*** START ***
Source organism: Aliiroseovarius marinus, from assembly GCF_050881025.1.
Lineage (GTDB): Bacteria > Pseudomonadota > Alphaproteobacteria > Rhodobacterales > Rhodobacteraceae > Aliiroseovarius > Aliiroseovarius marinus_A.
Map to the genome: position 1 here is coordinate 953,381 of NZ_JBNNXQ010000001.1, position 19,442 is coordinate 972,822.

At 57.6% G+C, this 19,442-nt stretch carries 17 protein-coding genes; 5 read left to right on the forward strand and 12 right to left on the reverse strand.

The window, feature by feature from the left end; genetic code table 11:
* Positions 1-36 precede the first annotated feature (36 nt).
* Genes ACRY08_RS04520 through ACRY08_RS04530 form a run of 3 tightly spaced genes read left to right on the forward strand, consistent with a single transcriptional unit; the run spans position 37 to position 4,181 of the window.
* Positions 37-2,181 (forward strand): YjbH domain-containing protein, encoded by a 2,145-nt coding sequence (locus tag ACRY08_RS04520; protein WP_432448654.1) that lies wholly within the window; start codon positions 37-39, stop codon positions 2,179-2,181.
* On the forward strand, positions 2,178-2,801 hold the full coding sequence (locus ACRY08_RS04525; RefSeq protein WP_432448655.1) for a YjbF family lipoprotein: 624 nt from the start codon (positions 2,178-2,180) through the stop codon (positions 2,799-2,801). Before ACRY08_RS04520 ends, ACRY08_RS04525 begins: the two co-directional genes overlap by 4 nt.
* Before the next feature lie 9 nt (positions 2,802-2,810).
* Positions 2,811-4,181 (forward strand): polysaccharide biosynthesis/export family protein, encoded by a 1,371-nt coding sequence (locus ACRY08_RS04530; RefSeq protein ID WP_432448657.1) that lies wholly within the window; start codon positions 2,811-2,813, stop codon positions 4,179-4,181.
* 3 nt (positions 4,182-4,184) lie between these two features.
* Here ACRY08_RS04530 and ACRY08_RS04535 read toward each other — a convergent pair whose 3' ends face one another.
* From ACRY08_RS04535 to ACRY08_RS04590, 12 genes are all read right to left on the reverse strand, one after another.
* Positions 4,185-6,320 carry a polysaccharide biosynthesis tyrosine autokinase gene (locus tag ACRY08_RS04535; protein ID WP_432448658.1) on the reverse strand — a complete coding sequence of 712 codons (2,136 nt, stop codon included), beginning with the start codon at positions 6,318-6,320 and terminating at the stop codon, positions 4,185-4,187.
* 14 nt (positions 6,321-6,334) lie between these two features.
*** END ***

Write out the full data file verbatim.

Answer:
Source organism: Aliiroseovarius marinus, from assembly GCF_050881025.1.
Lineage (GTDB): Bacteria > Pseudomonadota > Alphaproteobacteria > Rhodobacterales > Rhodobacteraceae > Aliiroseovarius > Aliiroseovarius marinus_A.
Map to the genome: position 1 here is coordinate 953,381 of NZ_JBNNXQ010000001.1, position 19,442 is coordinate 972,822.

At 57.6% G+C, this 19,442-nt stretch carries 17 protein-coding genes; 5 read left to right on the forward strand and 12 right to left on the reverse strand.

The window, feature by feature from the left end; genetic code table 11:
* Positions 1-36 precede the first annotated feature (36 nt).
* Genes ACRY08_RS04520 through ACRY08_RS04530 form a run of 3 tightly spaced genes read left to right on the forward strand, consistent with a single transcriptional unit; the run spans position 37 to position 4,181 of the window.
* Positions 37-2,181 (forward strand): YjbH domain-containing protein, encoded by a 2,145-nt coding sequence (locus tag ACRY08_RS04520; protein WP_432448654.1) that lies wholly within the window; start codon positions 37-39, stop codon positions 2,179-2,181.
* On the forward strand, positions 2,178-2,801 hold the full coding sequence (locus ACRY08_RS04525; RefSeq protein WP_432448655.1) for a YjbF family lipoprotein: 624 nt from the start codon (positions 2,178-2,180) through the stop codon (positions 2,799-2,801). Before ACRY08_RS04520 ends, ACRY08_RS04525 begins: the two co-directional genes overlap by 4 nt.
* Before the next feature lie 9 nt (positions 2,802-2,810).
* Positions 2,811-4,181 (forward strand): polysaccharide biosynthesis/export family protein, encoded by a 1,371-nt coding sequence (locus ACRY08_RS04530; RefSeq protein ID WP_432448657.1) that lies wholly within the window; start codon positions 2,811-2,813, stop codon positions 4,179-4,181.
* 3 nt (positions 4,182-4,184) lie between these two features.
* Here ACRY08_RS04530 and ACRY08_RS04535 read toward each other — a convergent pair whose 3' ends face one another.
* From ACRY08_RS04535 to ACRY08_RS04590, 12 genes are all read right to left on the reverse strand, one after another.
* Positions 4,185-6,320 carry a polysaccharide biosynthesis tyrosine autokinase gene (locus tag ACRY08_RS04535; protein ID WP_432448658.1) on the reverse strand — a complete coding sequence of 712 codons (2,136 nt, stop codon included), beginning with the start codon at positions 6,318-6,320 and terminating at the stop codon, positions 4,185-4,187.
* 14 nt (positions 6,321-6,334) lie between these two features.